Legumain Proteins, Antibodies, cDNA Clones Research Reagents

All Legumain reagents are produced in house and quality controlled, including 3 Legumain Antibody, 41 Legumain Gene, 1 Legumain IP Kit, 3 Legumain Lysate, 3 Legumain Protein, 3 Legumain qPCR. All Legumain reagents are ready to use.

Legumain Protein (3)

    Legumain Antibody (3)

      Legumain cDNA Clone (41)

      NM_011175.2
      NM_022226.2

      Legumain Lysate (3)

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        Legumain Background

        The Mammalian Legumain, also known as LGMN, also called asparaginyl endopeptidase (AEP), is a cysteine protease belonging to peptidase family C13 with a strict specificity for hydrolysis of asparaginyl bonds. Known previously only from plants and invertebrates, Legumain is discovered as a lysosomal endopeptidase in mammals. Mammalian Legumain is a cysteine endopeptidase, inhibited by iodoacetamide and maleimides, but unaffected by compound E64. The Mammalian Legumain is involved in the processing of bacterial peptides and endogenous proteins for MHC class II presentation in the lysosomal/endosomal systems. Legumain has been observed to be highly expressed in several types of solid tumors. It was demonstrated in membrane-associated vesicles concentrated at the invadopodia of tumor cells and on cell surfaces where it colocalized with integrins. Legumain was demonstrated to activate progelatinase A. Cells overexpressing Legumain possessed increased migratory and invasive activity in vitro and adopted an invasive and metastatic phenotype in vivo, inferring significance of Legumain in tumor invasion and metastasis. In addition, Legumain is expressed in both murine and human atherosclerotic lesions. The macrophage-specific expression of Legumain in vivo and ability of Legumain to induce chemotaxis of monocytes and endothelial cells in vitro suggest that Legumain may play a functional role in atherogenesis.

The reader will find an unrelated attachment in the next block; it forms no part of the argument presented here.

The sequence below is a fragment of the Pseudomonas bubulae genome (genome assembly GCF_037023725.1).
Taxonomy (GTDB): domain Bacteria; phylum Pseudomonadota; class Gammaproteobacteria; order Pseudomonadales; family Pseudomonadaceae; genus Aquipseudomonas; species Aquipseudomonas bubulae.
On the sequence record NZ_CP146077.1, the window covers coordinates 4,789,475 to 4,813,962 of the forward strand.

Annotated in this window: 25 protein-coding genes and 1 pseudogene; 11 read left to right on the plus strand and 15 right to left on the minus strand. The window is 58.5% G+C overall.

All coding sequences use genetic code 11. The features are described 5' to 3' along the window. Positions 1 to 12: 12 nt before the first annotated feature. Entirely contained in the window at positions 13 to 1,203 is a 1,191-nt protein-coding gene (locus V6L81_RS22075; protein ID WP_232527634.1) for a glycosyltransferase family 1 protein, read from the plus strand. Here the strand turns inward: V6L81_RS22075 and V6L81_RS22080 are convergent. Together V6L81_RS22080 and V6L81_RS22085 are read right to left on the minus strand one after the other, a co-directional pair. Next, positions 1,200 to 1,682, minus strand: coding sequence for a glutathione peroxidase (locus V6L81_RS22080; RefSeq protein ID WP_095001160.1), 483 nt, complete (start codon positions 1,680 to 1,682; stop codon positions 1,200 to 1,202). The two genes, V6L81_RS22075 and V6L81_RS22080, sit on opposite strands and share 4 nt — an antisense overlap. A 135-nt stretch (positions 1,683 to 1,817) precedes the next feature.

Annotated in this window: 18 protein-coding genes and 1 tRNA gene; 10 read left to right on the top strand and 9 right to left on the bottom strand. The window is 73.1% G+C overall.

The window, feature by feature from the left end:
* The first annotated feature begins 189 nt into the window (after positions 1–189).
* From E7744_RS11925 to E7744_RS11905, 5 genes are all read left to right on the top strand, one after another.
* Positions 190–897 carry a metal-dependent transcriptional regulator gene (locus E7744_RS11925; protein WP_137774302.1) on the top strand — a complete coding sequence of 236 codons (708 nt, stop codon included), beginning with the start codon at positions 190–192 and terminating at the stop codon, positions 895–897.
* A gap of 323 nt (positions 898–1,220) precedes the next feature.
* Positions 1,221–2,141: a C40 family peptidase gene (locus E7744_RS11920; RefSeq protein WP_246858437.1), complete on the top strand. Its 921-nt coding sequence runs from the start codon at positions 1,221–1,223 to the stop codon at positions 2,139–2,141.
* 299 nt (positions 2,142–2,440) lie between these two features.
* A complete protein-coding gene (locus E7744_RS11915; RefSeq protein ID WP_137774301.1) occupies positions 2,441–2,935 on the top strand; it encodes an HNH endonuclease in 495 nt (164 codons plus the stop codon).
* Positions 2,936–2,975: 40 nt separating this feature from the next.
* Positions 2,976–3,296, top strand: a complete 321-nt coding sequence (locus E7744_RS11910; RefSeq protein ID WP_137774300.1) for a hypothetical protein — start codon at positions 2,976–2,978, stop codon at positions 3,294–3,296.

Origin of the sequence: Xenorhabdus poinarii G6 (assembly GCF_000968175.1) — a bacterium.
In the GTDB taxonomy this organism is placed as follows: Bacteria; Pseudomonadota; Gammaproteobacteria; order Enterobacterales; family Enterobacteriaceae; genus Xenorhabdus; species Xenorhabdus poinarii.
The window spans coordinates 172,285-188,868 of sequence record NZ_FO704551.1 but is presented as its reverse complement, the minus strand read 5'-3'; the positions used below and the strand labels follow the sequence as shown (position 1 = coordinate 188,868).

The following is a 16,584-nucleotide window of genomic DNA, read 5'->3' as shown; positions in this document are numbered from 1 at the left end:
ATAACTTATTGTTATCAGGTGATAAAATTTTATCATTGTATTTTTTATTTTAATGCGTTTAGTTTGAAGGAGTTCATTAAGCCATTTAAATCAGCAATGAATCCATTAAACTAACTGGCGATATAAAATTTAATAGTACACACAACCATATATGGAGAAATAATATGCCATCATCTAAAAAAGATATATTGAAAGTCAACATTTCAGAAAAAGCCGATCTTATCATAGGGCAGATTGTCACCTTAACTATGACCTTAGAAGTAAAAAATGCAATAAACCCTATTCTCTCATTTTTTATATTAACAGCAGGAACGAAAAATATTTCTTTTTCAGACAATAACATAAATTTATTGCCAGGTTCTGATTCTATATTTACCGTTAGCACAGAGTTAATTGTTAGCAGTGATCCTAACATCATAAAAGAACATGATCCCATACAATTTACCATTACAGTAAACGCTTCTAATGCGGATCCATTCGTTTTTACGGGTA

Legumain References

        • Schwarz G, et al. (2002) Characterization of legumain. Biol Chem. 383(11): 1813-6.
        • Liu C, et al. (2003) Overexpression of legumain in tumors is significant for invasion/metastasis and a candidate enzymatic target for prodrug therapy. Cancer Res. 63(11): 2957-64.
        • Murthy RV, et al. (2005) Legumain expression in relation to clinicopathologic and biological variables in colorectal cancer. Clin Cancer Res. 11(6): 2293-9.
        • Gawenda J, et al. (2007) Legumain expression as a prognostic factor in breast cancer patients. Breast Cancer Res Treat. 102(1): 1-6.
        • Clerin V, et al. (2007) Expression of the cysteine protease legumain in vascular lesions and functional implications in atherogenesis. Atherosclerosis. 201(1): 53-66.
        • Lew?“n S, et al. (2008) A Legumain-based minigene vaccine targets the tumor stroma and suppresses breast cancer growth and angiogenesis. Cancer Immunol Immunother. 57(4): 507-15.

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